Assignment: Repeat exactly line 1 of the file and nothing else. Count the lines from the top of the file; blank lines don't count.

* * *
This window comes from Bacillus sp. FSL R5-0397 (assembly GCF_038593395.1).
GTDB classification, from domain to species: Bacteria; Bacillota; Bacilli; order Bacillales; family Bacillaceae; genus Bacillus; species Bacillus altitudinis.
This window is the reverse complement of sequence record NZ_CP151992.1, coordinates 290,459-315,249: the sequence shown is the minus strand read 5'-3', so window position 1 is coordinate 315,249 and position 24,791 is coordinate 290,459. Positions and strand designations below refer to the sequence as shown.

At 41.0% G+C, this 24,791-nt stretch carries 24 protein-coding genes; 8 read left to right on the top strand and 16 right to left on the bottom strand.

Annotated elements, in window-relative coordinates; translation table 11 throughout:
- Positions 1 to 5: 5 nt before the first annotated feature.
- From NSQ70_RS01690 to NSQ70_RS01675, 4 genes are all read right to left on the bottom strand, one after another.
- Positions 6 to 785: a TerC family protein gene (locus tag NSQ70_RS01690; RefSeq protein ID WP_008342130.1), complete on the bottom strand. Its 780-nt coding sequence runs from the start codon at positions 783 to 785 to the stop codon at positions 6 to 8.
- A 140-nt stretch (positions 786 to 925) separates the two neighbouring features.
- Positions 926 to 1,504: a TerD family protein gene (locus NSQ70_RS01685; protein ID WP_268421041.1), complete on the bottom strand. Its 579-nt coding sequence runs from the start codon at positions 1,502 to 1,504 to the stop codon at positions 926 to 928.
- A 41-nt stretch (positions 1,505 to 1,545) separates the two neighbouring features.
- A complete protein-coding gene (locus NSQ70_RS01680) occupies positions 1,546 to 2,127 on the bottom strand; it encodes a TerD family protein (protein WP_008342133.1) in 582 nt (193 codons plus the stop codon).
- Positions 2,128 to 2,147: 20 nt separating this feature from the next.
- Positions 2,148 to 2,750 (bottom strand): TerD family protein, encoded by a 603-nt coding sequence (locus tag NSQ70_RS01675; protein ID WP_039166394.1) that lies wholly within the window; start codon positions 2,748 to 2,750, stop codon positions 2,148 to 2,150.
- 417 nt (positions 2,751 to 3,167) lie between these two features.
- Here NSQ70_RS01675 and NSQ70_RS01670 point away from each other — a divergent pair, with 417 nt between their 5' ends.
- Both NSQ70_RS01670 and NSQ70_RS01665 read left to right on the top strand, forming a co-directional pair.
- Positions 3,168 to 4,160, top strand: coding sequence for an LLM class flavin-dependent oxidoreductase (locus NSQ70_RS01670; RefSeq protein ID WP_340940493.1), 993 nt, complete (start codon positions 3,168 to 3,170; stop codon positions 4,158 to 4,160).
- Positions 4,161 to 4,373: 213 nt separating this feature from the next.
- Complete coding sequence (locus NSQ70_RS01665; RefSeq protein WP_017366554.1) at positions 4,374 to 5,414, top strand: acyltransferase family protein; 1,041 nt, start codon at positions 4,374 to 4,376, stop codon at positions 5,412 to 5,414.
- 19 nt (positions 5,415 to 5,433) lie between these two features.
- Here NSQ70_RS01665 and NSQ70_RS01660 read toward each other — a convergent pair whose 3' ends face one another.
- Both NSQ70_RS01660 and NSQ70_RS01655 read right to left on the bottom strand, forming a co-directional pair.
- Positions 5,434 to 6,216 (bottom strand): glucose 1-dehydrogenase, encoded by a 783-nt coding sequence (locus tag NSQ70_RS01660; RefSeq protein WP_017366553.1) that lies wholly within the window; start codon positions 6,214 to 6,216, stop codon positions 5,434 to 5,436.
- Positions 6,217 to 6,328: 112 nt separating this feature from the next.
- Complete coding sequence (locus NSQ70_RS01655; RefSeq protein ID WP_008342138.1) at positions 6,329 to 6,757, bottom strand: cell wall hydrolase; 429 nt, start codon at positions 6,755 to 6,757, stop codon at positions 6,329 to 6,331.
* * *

This window comes from Bacillus sp. FSL R5-0397 (assembly GCF_038593395.1).